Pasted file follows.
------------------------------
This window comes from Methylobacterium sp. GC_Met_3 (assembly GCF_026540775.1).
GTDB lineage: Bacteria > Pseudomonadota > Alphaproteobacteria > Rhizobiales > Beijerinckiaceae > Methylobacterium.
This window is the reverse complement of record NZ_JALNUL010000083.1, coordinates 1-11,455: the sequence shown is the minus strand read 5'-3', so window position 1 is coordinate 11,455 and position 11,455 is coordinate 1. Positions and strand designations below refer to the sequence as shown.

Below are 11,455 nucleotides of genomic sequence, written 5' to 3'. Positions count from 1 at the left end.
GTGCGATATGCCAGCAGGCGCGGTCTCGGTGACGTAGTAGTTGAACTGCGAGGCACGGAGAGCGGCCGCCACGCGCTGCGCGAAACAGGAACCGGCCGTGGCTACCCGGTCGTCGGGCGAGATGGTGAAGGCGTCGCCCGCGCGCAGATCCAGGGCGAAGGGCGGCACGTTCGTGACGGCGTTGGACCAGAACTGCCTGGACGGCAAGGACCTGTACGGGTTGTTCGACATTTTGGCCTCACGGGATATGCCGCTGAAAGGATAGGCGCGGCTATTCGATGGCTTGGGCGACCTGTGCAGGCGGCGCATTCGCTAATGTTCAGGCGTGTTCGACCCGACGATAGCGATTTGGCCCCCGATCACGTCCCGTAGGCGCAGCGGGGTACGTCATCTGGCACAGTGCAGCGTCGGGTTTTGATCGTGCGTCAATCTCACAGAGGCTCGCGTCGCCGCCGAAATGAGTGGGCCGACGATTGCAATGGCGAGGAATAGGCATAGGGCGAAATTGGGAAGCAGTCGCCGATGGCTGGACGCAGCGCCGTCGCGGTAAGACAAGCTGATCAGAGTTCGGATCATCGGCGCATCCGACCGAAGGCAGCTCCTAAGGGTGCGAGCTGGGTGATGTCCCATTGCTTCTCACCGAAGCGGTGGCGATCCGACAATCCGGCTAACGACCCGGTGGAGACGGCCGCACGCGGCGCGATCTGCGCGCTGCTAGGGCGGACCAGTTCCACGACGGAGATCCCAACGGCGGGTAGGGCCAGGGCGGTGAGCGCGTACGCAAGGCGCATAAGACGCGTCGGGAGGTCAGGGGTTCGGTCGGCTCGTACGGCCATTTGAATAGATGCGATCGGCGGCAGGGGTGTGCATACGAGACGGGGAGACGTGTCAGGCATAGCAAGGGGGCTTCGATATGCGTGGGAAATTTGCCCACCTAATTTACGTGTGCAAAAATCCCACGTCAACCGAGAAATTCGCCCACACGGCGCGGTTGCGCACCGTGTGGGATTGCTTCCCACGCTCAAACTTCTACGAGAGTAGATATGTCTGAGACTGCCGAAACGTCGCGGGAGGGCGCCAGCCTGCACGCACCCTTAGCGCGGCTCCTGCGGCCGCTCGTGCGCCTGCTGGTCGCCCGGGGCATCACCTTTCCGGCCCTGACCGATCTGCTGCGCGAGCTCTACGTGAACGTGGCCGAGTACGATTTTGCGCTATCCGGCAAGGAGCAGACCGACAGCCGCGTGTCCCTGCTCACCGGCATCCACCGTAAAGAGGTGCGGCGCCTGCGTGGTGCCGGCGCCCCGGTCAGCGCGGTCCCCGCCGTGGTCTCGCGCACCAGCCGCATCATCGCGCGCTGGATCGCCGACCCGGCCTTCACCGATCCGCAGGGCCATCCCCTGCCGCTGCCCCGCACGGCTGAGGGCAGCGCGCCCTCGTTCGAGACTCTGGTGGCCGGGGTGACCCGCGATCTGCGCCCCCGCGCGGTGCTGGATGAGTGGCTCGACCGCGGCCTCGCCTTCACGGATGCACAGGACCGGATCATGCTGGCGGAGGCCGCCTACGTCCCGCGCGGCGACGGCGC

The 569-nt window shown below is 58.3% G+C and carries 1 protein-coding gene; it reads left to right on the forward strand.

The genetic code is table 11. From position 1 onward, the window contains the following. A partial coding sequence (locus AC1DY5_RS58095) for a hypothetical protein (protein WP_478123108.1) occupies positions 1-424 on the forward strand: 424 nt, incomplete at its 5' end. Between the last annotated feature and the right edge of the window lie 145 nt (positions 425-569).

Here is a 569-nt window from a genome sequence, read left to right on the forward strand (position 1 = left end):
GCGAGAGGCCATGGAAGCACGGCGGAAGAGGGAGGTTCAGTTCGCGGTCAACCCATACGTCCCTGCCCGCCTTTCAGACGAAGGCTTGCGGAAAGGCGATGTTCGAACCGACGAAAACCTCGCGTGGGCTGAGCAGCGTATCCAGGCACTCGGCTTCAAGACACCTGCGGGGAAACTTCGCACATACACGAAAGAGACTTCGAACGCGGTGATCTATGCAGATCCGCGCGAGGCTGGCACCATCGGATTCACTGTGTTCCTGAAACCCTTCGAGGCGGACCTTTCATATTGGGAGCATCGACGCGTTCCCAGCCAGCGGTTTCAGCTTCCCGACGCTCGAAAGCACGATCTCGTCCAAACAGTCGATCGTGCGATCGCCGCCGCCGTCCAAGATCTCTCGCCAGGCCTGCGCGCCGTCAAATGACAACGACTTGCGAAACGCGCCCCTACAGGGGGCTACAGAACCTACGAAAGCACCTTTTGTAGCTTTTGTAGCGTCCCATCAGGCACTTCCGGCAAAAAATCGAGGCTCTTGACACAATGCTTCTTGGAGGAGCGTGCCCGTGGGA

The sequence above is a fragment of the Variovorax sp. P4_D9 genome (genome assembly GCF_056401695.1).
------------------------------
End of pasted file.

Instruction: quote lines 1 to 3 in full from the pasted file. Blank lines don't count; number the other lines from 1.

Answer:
This window comes from Methylobacterium sp. GC_Met_3 (assembly GCF_026540775.1).
GTDB lineage: Bacteria > Pseudomonadota > Alphaproteobacteria > Rhizobiales > Beijerinckiaceae > Methylobacterium.
This window is the reverse complement of record NZ_JALNUL010000083.1, coordinates 1-11,455: the sequence shown is the minus strand read 5'-3', so window position 1 is coordinate 11,455 and position 11,455 is coordinate 1. Positions and strand designations below refer to the sequence as shown.